California General Contractors

Readers know that space limitations sometimes reduce how much specific information can be provided for any inquiry. I welcome any questions or need for additional input at any time on the ‘Q&A’ you read here. Hearing from readers is one of the best parts of writing this column. I answer a reader’s request and add to a recent inquiry on “B” licenses¦

Q: I was reading your Q & A for contractor’s column, posted on our local Builder’s Exchange. On the question of whether a “B” license could do electrical work (on a public contract), you stated that he could self-perform the work if the project involved electrical and at least one or more additional unrelated trades. You failed to mention that this work must be done by a certified electrician regardless of who is handling it. So yes, they can do the work but they still need to be certified with the State.

A: Thank you for your email. I appreciate this opportunity to clarify my response from a recent column.

The ‘Certification’ you’re referring to is required if the licensed contractor holds a “C-10” classification. If the “B” were self-performing the work, then his employees would not need to be certified with the Division of Apprenticeship Standards (DAS). However, it the contractor lists a “C-10” sub, then that contractor’s employees must hold the state issued certification.

Q: I know we must register our corporation with the Secretary of State but what about the partnership we just formed? An attorney told us it would be a good idea to also register this company. Is this required?

A: First, I would defer to your attorney on all matters related to filing legal documents with the Secretary of State (SOS). While I deal extensively with the SOS, I am not an attorney and therefore, do not dispense legal advice.

You did not mention whether this is a limited or general partnership, which is important since they’re potentially treated differently.

It is my understanding that all Limited Partnerships (LP) must register with the SOS whereas, according to the CA Secretary of State’s web site, “All general partnership statements filed with the Secretary of State’s Office …. are permissive and not mandatory, at this time.”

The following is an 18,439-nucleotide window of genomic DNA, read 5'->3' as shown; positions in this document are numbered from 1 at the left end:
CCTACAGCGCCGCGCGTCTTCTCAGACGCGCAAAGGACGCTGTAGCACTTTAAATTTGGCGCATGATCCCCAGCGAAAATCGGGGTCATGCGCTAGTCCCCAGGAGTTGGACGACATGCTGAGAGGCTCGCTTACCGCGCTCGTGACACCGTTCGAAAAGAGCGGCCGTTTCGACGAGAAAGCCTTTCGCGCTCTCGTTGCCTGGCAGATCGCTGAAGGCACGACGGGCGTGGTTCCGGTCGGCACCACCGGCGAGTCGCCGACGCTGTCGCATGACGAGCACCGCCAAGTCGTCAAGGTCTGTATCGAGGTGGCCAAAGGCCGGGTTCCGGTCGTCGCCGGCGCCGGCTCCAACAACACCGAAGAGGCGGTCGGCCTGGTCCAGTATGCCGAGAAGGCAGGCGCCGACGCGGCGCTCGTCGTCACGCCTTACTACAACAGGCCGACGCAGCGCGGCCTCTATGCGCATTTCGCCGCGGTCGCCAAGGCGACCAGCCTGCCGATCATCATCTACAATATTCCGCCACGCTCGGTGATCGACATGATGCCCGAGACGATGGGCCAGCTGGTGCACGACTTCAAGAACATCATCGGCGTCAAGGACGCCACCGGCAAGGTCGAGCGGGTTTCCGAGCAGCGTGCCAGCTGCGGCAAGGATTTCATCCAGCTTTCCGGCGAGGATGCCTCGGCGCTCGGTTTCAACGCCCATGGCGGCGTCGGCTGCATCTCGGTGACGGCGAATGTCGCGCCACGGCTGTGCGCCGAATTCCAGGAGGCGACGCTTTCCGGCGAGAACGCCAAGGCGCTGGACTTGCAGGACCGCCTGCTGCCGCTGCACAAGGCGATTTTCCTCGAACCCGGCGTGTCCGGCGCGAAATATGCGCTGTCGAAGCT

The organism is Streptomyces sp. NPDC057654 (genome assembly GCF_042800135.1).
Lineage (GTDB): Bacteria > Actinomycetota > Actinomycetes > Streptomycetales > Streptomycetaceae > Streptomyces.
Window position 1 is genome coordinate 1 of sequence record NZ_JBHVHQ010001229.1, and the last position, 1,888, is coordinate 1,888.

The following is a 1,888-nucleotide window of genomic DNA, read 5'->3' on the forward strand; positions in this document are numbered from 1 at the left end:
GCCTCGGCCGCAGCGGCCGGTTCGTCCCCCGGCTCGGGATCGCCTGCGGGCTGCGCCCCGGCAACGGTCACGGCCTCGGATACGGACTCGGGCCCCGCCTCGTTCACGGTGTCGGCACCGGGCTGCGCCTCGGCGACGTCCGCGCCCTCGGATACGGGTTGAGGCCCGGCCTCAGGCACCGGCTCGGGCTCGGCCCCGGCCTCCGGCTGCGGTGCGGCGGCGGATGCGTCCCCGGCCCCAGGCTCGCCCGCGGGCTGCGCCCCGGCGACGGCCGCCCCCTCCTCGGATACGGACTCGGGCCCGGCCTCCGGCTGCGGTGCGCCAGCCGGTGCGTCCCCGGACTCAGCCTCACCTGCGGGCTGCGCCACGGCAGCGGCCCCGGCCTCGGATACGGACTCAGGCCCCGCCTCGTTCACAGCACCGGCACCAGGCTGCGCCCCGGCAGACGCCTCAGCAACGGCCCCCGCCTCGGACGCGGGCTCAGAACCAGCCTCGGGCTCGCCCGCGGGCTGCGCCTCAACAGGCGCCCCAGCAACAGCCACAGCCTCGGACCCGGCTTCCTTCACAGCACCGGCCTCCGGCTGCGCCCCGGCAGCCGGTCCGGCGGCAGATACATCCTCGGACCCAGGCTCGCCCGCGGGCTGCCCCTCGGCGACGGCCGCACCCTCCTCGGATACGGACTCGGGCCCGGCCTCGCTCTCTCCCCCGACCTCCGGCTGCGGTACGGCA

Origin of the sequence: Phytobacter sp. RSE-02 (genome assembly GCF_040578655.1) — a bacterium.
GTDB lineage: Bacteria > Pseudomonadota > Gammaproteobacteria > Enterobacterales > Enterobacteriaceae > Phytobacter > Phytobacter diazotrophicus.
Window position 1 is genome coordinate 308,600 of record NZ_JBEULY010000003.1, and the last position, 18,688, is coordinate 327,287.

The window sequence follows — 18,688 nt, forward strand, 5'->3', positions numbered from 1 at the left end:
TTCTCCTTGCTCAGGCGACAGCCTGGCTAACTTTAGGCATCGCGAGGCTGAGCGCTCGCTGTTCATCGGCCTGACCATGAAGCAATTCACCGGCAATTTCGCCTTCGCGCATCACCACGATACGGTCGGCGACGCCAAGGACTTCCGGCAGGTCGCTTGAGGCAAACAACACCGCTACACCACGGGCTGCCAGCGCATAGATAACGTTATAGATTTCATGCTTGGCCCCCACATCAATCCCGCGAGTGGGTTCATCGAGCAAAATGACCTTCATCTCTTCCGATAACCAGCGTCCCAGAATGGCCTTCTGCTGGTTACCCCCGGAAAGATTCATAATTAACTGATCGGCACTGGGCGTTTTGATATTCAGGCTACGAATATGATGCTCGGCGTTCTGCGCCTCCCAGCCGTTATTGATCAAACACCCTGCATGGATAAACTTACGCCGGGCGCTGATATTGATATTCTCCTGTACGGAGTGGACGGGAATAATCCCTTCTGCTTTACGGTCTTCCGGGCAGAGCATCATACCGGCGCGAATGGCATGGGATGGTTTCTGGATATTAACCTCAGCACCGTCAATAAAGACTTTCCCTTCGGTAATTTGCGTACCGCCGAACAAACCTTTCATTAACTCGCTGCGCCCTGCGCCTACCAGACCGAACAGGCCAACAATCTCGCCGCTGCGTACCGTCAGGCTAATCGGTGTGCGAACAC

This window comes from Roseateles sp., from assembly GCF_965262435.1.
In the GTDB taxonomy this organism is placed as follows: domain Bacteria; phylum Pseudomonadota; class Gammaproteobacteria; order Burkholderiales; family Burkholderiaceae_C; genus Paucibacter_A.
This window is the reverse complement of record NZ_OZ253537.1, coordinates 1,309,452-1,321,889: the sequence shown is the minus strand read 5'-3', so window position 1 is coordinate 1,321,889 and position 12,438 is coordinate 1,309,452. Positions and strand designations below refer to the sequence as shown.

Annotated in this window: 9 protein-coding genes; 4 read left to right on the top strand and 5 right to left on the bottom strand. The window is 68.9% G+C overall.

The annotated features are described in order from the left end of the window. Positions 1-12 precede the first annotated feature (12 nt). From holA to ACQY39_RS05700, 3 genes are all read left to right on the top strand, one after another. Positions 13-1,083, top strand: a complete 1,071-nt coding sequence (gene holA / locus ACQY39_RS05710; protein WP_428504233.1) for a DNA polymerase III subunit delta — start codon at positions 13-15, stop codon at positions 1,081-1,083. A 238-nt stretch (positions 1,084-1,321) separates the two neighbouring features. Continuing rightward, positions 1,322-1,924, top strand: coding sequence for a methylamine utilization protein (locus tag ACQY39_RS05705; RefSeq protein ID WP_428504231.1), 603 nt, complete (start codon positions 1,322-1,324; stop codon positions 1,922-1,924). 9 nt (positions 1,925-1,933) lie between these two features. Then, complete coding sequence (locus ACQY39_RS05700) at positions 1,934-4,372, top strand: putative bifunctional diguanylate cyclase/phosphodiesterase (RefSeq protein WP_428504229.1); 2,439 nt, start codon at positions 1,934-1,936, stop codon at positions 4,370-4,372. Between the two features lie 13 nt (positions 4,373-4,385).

Let’s update legislation previously covered in this column and a proposal being discussed by the CSLB.

The Governor signed SB 354 (Margett) last month. This new law authorizes the Registrar of Contractors to order a licensee to pay an injured party if it’s determined that the licensed contractor has aided an unlicensed person in evading CSLB law or has allowed an unlicensed person to use his or her license.

The Health and Safety Code specifies a format for owner-builder permits. The CSLB has been discussing possible legislation aimed at notifying owner-builders of the risks and responsibilities associated with undertaking these “Owner-as-Contractor” building projects.

It is a frequent practice of unlicensed persons to have the property owner obtain an “owner-builder” building permit which erroneously implies that the property owner is providing his or her own labor. To strengthen the current language, it has been suggested that a written warning be given that — among other things would inform the owner that he or she may be held liable and — subject to serious financial risk — for any injuries sustained by an unlicensed person and his/her employees while working on the homeowner’s property.